b. 1927 — 1982
Fred Williams was a painter and printmaker whose distinctive representation of the Australian landscape had a profound impact on the way the continent came to be envisaged.
He studied at the National Gallery Art School in Melbourne and the George Bell Art School in the 1940s. Williams travelled to London in late 1951, where he spent the next five years. During this time, he worked as a picture framer, attending night classes at the Chelsea Art School, then briefly at the Central School of Arts and Crafts where he began etching. His works there were mainly figurative, based upon the music halls, performers and local genre subjects.
Upon returning to Melbourne in 1957, Williams was taken by the contrast between the two environments, seeing the potential in the Australian landscape for his work. This work reflects his interest in various art movements, in particular Modernism and the work of Paul Cézanne. His major themes based on local environs over the next two decades are widely recognised.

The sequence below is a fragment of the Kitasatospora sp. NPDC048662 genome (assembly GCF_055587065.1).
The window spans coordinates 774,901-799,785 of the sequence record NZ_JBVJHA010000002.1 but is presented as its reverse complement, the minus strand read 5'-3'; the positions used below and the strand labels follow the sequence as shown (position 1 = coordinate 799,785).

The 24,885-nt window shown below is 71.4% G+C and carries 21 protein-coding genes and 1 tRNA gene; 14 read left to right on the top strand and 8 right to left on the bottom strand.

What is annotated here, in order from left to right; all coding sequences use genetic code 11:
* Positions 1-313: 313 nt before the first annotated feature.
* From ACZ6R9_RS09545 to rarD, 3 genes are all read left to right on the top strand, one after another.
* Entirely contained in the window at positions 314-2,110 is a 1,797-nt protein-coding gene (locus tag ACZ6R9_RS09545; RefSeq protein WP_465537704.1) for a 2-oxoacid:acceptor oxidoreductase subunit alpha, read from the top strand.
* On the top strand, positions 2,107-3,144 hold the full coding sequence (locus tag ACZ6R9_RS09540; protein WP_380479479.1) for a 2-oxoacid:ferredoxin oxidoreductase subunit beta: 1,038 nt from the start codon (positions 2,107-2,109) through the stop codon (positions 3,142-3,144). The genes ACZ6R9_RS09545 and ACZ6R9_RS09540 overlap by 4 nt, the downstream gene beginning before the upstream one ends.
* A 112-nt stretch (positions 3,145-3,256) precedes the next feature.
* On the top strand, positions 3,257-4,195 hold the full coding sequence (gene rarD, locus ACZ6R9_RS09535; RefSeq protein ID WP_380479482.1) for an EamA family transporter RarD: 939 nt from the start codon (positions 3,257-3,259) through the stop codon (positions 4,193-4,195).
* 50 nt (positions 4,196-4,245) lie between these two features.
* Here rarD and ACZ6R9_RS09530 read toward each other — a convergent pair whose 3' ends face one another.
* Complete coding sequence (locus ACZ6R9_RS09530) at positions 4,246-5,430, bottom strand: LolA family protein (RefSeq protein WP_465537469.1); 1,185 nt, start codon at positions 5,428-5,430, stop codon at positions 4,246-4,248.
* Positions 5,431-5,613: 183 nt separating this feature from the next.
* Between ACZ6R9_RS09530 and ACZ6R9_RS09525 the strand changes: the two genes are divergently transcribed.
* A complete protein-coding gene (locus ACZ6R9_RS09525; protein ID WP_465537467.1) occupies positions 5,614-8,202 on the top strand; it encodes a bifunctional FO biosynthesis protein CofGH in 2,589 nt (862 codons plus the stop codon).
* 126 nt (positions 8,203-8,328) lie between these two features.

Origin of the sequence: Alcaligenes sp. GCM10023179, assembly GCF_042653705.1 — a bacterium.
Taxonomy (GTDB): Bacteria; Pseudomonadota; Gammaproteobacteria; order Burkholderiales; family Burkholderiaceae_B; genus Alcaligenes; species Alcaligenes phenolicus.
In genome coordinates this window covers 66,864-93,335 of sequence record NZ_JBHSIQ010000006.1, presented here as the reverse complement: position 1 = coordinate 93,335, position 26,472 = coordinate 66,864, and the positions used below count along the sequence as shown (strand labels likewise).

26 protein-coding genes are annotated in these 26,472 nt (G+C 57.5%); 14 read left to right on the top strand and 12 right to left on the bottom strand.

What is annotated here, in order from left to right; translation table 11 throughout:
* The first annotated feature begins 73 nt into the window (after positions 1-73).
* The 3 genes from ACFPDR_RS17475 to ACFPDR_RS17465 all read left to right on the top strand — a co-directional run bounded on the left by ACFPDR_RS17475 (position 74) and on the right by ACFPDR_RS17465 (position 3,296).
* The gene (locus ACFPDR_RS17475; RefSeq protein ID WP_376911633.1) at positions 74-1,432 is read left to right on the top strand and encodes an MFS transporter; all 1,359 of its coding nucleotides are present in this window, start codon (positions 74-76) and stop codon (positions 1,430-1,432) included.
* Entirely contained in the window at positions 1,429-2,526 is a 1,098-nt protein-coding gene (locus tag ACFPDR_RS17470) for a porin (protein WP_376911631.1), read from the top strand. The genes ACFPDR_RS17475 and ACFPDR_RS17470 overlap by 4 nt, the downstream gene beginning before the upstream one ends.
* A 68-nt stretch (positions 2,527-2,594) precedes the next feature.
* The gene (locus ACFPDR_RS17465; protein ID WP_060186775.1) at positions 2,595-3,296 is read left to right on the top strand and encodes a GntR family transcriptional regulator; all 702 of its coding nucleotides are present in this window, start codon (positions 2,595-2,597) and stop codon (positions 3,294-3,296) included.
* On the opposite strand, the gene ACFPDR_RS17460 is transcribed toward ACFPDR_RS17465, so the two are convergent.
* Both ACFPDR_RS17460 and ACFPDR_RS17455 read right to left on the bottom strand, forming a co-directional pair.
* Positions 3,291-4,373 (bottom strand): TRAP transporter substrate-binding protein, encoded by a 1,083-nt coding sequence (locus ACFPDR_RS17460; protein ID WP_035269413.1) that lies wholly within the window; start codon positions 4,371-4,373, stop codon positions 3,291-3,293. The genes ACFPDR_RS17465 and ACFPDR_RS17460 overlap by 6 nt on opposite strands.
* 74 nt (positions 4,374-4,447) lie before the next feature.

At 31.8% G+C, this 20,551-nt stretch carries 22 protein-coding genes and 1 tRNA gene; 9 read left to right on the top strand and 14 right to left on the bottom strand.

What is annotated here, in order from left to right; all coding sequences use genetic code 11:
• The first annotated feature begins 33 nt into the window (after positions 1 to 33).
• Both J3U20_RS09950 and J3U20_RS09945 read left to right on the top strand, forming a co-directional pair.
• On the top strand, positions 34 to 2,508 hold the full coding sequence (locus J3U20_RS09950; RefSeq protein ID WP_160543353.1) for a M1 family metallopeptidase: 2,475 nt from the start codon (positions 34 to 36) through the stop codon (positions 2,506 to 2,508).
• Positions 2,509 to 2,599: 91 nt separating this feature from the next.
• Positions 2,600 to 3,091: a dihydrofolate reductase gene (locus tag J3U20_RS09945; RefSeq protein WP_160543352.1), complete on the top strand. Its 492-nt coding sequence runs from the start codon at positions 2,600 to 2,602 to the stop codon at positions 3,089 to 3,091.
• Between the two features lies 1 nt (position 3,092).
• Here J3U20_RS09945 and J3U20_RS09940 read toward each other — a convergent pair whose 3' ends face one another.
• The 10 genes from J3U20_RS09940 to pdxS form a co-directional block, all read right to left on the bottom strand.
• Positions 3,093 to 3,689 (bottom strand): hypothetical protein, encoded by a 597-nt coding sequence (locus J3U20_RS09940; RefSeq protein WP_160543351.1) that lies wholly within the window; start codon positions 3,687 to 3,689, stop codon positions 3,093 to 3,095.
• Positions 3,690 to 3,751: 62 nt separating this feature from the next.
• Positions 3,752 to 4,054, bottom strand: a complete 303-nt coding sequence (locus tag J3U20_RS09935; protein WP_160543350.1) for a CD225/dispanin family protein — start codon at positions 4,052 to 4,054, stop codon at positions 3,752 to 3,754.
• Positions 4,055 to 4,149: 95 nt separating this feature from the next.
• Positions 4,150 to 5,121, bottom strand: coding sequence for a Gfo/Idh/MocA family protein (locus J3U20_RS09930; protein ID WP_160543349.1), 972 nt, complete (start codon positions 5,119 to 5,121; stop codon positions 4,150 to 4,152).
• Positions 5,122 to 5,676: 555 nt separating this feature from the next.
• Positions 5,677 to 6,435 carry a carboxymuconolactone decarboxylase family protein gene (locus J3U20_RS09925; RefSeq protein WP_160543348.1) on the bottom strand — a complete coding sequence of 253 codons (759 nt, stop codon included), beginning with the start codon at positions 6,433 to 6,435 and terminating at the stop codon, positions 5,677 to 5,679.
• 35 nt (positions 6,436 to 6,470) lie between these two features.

Williams’ work has been exhibited extensively both in Australia and internationally. His work is represented in institutional and distinguished private collections worldwide, including all Australian state galleries, major regional galleries and university art collections. Major monographs include ‘A singular Vision: The Art of Fred Williams’ (1989) by James Mollison and more recently, Deborah Hart’s ‘Infinite Horizons’ (2011).
Fred Williams at hand etching press – 1969 by David Moore
© Lisa, Michael, Matthew and Joshua Moore
Image courtesy Lisa Moore